Judges Decide Against Calling Tony Blair and Gerhard Schröder to Testify In Milosevic Trial
The judges in the trial of Slobodan Milosevic today issued a decision not to order British Prime Minister Tony Blair and former German Chancellor Gerhard Schröder to provide testimony or a pre-testimony interview as part of the accused's defence case.
The judges had been seized of confidential applications by the two lawyers assigned by the court to represent Milosevic's interests for the testimony and pre-testimony interview of Blair and Schröder. The judges noted that this issue had been raised by Milosevic on many occasions during the trial in an inappropriate and informal way. In their submission to the judges, the assigned counsel argued that both Blair and Schröder possessed information that was necessary for the resolution of specific issues relevant to the Kosovo indictment against the accused. They requested either a binding order to the governments of the United Kingdom and Germany directing them to provide the witnesses, or a subpoena to Blair and Schröder to compel their attendance at the accused's trial.
The two states argued in response that calling Blair and Schröder as witnesses served no legitimate forensic purpose and that the official capacity of the prospective witnesses entitled them to certain immunities which might prevent the issuance of a subpoena against them.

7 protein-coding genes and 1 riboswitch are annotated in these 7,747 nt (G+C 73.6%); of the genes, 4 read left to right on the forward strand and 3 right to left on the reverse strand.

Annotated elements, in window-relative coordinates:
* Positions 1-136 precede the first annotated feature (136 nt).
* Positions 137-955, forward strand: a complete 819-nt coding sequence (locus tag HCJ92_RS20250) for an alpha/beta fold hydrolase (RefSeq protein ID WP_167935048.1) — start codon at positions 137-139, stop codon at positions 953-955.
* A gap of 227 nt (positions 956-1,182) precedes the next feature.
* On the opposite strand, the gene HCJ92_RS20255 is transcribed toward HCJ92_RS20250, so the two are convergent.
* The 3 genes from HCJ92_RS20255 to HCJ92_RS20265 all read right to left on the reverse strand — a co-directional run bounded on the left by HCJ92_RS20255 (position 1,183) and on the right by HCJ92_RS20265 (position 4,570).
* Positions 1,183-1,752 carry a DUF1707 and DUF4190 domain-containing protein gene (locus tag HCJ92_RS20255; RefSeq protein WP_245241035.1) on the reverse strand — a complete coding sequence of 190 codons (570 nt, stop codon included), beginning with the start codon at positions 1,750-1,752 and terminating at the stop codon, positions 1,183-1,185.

As part of their conclusion, the judges stated the following:
“The Trial Chamber has examined the Assigned Counsel's applications…and finds that the issuance of a subpoena is not warranted in relation to either Mr. Blair or Mr. Schröder.
Because the applications fail on their merits, no issue arises as to whether the status of the prospective witnesses as senior state officials would have given them immunity from a subpoena compelling them to attend an interview or testify in a trial before the Tribunal”.
The text of the full decision can be found at: http://www.un.org/icty/milosevic/trialc/decision-e/051209.htm
Courtroom proceedings can be followed on the Tribunal's website